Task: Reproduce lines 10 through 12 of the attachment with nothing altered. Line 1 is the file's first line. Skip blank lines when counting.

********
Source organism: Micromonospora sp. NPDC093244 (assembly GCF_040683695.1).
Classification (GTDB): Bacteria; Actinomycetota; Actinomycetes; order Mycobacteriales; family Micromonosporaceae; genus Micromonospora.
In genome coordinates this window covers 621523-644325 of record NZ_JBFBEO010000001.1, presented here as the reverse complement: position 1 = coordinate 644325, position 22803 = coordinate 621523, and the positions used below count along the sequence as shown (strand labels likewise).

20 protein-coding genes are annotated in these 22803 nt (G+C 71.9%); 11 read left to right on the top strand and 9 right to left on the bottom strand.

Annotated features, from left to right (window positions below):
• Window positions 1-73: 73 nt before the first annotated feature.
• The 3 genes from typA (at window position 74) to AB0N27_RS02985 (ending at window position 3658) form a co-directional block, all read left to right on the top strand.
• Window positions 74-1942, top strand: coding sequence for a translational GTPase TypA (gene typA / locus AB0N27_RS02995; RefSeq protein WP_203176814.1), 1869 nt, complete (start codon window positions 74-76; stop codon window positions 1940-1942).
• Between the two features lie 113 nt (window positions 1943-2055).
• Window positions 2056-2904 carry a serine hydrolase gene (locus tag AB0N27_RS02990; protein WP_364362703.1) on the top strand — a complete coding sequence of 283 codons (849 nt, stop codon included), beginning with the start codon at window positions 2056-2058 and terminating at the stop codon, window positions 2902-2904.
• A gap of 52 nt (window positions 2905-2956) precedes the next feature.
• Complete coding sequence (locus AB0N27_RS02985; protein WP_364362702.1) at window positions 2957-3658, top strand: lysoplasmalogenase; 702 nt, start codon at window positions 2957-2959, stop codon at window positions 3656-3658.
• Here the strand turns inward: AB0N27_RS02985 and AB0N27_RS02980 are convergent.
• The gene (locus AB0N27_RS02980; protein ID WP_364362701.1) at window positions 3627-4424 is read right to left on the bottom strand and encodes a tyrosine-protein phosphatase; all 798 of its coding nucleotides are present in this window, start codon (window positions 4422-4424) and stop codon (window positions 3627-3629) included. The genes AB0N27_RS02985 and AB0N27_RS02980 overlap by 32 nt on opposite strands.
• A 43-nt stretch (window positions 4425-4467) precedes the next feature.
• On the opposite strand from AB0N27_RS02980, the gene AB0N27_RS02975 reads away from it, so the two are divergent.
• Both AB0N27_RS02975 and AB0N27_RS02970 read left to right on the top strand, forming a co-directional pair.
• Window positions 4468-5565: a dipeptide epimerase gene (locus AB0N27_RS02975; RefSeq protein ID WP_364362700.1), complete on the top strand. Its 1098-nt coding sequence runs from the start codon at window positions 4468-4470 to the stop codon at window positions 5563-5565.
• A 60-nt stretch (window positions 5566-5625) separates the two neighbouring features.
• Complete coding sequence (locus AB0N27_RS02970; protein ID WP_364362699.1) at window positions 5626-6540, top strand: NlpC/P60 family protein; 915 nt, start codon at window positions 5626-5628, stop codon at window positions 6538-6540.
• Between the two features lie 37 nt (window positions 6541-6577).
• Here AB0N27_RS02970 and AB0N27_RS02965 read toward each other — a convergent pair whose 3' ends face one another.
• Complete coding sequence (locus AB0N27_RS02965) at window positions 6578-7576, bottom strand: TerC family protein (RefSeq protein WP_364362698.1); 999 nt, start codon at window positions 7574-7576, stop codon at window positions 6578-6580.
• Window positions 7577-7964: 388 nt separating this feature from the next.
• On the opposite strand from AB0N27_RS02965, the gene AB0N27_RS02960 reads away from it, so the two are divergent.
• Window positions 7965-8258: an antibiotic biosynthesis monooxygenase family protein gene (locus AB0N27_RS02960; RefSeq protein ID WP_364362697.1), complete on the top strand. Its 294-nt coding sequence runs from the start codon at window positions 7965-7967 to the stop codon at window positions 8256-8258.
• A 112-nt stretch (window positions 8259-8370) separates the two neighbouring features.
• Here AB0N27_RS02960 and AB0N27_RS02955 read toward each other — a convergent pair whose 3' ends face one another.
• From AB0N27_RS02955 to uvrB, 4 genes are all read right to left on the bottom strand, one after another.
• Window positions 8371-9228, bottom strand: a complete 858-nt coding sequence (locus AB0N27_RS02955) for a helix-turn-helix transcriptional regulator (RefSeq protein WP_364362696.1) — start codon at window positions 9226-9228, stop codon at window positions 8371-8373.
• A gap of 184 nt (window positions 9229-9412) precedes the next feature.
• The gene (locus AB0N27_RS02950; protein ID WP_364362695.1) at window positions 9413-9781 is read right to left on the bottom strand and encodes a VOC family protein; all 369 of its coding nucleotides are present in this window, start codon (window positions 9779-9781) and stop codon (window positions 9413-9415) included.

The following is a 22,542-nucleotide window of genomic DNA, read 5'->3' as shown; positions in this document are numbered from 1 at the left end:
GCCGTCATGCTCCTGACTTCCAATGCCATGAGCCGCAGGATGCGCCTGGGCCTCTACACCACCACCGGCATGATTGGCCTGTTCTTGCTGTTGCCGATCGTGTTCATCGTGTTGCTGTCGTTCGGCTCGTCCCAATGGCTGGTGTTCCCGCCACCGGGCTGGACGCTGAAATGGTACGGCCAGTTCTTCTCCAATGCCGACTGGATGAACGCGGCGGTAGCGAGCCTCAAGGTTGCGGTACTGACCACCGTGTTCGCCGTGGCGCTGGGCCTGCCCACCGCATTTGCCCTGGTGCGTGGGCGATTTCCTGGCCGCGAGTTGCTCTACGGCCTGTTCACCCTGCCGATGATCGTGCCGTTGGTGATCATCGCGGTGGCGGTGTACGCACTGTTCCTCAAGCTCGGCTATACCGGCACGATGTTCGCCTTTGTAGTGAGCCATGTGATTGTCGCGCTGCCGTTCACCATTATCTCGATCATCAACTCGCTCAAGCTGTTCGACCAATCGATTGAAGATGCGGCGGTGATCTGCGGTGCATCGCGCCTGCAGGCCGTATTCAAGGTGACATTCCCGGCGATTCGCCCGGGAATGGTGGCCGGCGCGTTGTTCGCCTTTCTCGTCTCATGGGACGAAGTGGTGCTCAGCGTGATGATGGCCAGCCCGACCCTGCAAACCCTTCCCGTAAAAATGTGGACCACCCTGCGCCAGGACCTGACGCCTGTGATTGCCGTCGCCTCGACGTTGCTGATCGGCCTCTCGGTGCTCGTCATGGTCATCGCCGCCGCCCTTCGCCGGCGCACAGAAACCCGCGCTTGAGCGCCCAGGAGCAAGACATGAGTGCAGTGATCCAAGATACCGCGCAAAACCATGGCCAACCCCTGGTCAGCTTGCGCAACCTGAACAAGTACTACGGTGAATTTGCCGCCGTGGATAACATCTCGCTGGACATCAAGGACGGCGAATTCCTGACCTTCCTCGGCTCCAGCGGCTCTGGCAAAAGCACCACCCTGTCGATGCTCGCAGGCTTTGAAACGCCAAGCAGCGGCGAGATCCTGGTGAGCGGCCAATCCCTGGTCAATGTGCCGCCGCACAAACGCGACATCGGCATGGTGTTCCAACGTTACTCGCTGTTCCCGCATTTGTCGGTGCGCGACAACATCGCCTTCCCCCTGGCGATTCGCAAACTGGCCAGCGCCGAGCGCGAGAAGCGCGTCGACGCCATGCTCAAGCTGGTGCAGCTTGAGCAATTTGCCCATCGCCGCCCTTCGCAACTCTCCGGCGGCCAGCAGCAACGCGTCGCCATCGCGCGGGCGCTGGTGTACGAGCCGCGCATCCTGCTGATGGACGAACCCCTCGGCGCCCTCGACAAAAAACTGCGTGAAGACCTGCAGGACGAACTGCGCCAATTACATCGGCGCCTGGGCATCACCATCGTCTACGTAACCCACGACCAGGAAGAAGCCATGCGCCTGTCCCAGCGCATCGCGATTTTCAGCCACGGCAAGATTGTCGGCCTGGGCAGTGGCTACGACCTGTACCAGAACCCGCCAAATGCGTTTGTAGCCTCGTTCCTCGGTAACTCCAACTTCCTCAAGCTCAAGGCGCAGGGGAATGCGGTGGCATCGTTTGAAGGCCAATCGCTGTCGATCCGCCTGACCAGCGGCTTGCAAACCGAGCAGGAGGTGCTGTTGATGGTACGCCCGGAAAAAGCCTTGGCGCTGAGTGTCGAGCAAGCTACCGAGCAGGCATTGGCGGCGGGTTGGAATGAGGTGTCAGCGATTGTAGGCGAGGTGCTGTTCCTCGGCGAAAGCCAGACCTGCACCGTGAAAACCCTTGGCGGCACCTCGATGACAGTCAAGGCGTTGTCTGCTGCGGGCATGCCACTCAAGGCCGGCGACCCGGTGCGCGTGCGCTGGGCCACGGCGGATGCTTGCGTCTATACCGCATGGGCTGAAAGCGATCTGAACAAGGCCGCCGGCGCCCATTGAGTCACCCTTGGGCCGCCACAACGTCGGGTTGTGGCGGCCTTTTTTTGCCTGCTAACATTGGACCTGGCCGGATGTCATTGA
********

• Window positions 2056-2904 carry a serine hydrolase gene (locus tag AB0N27_RS02990; protein WP_364362703.1) on the top strand — a complete coding sequence of 283 codons (849 nt, stop codon included), beginning with the start codon at window positions 2056-2058 and terminating at the stop codon, window positions 2902-2904.
• A gap of 52 nt (window positions 2905-2956) precedes the next feature.
• Complete coding sequence (locus AB0N27_RS02985; protein WP_364362702.1) at window positions 2957-3658, top strand: lysoplasmalogenase; 702 nt, start codon at window positions 2957-2959, stop codon at window positions 3656-3658.